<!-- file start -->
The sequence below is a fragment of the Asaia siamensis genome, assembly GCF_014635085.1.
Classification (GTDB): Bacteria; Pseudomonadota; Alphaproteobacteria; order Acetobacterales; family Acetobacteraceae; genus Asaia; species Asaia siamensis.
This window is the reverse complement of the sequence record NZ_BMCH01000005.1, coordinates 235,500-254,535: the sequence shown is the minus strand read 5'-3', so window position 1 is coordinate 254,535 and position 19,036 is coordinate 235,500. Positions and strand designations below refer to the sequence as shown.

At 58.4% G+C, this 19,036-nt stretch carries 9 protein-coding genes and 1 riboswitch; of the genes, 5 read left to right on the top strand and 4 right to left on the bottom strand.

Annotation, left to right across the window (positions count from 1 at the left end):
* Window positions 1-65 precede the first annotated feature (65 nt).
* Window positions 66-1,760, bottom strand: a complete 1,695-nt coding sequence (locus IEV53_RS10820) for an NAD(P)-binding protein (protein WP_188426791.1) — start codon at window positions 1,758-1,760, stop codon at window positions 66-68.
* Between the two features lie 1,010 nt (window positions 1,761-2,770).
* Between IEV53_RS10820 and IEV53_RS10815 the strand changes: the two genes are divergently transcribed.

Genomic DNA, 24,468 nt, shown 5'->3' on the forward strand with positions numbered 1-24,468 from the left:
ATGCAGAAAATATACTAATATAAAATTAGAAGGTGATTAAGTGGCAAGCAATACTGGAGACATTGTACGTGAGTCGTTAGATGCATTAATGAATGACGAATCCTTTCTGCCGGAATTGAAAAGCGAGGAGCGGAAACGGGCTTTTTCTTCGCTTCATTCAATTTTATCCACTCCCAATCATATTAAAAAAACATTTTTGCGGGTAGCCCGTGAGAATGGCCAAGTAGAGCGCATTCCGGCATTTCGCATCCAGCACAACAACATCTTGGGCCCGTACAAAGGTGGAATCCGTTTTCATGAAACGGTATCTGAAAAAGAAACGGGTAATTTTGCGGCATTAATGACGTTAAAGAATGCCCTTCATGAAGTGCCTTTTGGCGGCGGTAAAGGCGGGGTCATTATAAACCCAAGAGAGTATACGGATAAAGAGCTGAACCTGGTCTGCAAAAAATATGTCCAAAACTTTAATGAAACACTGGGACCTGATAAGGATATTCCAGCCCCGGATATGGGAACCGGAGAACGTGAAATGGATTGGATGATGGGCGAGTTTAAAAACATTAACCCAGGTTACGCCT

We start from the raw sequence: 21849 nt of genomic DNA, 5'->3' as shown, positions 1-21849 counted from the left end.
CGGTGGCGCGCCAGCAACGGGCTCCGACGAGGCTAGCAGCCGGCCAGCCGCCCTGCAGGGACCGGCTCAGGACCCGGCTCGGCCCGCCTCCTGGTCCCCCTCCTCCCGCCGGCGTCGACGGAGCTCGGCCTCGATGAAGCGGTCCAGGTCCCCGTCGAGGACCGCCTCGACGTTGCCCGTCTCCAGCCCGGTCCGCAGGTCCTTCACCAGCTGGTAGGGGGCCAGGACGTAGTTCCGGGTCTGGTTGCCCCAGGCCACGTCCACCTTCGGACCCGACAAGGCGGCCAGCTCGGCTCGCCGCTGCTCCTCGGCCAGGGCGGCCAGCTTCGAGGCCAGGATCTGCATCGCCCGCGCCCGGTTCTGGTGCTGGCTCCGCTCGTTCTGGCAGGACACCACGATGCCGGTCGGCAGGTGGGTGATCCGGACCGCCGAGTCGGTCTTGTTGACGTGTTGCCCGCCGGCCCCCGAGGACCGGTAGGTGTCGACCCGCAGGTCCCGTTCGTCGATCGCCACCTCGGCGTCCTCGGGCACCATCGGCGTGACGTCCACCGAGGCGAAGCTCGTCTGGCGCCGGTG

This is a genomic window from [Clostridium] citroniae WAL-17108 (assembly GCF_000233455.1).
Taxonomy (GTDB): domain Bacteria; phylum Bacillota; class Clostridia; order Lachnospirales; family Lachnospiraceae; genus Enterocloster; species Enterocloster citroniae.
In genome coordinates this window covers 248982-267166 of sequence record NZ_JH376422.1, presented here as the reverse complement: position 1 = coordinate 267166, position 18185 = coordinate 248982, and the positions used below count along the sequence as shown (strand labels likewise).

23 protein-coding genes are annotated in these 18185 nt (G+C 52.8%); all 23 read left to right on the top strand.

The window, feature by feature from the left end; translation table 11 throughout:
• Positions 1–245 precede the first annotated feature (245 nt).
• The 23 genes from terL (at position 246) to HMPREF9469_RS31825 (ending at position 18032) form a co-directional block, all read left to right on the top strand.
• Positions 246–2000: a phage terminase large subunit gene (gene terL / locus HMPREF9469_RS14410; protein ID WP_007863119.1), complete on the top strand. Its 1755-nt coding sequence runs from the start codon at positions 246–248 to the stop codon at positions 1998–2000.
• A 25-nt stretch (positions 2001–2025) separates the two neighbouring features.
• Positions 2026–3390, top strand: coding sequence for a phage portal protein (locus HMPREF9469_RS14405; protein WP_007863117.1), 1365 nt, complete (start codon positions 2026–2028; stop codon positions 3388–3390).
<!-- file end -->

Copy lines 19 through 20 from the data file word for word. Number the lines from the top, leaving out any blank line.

• Positions 1–245 precede the first annotated feature (245 nt).
• The 23 genes from terL (at position 246) to HMPREF9469_RS31825 (ending at position 18032) form a co-directional block, all read left to right on the top strand.